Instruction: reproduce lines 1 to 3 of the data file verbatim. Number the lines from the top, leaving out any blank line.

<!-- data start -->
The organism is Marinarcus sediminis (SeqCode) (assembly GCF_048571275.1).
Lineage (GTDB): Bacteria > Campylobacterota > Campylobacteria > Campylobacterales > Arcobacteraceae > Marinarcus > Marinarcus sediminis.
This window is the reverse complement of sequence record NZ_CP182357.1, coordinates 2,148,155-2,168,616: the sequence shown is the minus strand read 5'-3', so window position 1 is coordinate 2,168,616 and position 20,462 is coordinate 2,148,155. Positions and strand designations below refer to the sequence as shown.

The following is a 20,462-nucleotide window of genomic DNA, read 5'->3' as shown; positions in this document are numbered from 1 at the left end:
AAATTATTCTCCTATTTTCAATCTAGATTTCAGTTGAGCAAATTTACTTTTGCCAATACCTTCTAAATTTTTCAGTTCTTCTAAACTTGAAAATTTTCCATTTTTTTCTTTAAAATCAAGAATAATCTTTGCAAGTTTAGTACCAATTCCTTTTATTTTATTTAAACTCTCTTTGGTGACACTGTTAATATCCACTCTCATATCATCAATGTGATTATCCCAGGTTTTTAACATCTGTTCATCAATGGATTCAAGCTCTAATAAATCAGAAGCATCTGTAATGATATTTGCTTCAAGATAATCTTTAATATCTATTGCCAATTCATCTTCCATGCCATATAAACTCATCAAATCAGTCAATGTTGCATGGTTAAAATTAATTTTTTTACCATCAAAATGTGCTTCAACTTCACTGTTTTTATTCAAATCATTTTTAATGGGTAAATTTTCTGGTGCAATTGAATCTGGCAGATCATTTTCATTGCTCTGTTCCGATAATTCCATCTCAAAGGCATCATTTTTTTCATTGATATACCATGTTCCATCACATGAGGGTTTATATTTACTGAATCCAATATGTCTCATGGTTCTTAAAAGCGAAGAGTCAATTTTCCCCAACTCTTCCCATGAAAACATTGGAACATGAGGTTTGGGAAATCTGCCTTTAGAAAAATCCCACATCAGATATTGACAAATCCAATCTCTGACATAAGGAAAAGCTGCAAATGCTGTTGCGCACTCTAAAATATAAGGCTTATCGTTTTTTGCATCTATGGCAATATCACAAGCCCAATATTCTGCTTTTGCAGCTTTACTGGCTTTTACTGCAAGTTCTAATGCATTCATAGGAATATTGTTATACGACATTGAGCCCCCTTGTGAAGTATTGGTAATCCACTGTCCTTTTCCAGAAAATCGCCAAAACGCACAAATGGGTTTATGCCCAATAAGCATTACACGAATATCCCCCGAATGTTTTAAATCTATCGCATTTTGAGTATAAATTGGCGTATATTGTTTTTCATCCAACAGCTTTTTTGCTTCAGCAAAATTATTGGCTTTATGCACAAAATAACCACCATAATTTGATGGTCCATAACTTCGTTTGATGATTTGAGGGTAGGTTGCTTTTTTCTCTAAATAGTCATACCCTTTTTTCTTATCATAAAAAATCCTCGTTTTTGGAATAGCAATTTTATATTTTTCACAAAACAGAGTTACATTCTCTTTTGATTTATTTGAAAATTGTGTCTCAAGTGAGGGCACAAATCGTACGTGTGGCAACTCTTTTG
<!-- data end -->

The organism is Marinarcus sediminis (SeqCode) (assembly GCF_048571275.1).
Lineage (GTDB): Bacteria > Campylobacterota > Campylobacteria > Campylobacterales > Arcobacteraceae > Marinarcus > Marinarcus sediminis.
This window is the reverse complement of sequence record NZ_CP182357.1, coordinates 2,148,155-2,168,616: the sequence shown is the minus strand read 5'-3', so window position 1 is coordinate 2,168,616 and position 20,462 is coordinate 2,148,155. Positions and strand designations below refer to the sequence as shown.